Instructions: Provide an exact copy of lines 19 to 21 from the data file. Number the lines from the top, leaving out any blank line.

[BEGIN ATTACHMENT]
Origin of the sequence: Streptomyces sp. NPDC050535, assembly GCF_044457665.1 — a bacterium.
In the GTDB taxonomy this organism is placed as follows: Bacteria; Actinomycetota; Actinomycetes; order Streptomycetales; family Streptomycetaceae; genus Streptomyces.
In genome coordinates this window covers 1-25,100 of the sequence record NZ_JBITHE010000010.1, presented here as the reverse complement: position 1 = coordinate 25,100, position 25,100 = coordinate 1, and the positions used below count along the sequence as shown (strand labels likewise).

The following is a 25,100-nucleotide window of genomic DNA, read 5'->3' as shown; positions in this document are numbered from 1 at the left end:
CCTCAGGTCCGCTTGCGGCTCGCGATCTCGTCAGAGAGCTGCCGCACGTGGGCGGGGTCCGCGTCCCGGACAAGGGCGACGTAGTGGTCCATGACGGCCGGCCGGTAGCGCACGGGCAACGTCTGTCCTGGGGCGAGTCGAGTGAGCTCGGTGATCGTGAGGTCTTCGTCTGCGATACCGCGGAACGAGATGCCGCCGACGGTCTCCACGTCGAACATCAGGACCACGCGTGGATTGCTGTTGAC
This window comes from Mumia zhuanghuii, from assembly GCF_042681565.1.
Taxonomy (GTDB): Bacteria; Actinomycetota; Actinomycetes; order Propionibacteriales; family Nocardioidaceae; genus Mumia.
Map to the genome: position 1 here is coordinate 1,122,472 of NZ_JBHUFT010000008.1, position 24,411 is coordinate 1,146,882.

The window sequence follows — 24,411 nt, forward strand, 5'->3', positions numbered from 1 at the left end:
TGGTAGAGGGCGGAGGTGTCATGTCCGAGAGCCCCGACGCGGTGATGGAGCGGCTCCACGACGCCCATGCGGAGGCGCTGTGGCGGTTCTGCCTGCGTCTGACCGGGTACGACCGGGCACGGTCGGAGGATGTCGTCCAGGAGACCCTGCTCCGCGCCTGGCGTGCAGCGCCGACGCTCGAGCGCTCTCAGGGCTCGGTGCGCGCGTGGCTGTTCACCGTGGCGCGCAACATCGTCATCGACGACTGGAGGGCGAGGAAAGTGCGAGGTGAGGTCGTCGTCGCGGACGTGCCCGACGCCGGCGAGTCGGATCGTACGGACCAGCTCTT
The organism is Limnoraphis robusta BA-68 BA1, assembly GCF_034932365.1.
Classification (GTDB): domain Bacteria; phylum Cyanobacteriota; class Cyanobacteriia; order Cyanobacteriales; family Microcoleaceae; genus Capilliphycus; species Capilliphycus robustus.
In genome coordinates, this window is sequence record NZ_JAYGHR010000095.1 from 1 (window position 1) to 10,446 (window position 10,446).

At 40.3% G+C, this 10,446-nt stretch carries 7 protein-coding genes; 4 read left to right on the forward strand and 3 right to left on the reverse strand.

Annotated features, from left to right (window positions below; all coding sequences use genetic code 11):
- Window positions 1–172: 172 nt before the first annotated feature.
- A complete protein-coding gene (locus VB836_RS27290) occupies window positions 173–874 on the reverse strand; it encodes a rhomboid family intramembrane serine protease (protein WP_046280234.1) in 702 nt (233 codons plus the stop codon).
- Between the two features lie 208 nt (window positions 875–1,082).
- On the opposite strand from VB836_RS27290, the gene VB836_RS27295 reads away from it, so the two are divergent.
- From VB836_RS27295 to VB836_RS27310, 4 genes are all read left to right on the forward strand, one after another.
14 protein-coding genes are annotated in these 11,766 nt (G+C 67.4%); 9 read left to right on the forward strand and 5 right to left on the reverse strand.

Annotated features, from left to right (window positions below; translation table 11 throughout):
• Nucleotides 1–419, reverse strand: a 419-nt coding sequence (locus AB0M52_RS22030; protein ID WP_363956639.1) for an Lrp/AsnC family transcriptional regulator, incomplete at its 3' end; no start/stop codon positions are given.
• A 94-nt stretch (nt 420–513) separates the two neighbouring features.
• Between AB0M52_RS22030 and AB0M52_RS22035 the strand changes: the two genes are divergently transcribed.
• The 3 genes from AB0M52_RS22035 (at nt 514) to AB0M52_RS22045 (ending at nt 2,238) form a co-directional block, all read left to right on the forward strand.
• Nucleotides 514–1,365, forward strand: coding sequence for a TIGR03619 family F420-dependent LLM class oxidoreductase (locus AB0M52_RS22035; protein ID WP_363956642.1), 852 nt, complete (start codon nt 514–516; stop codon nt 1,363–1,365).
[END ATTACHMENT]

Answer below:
- On the opposite strand from VB836_RS27290, the gene VB836_RS27295 reads away from it, so the two are divergent.
- From VB836_RS27295 to VB836_RS27310, 4 genes are all read left to right on the forward strand, one after another.
14 protein-coding genes are annotated in these 11,766 nt (G+C 67.4%); 9 read left to right on the forward strand and 5 right to left on the reverse strand.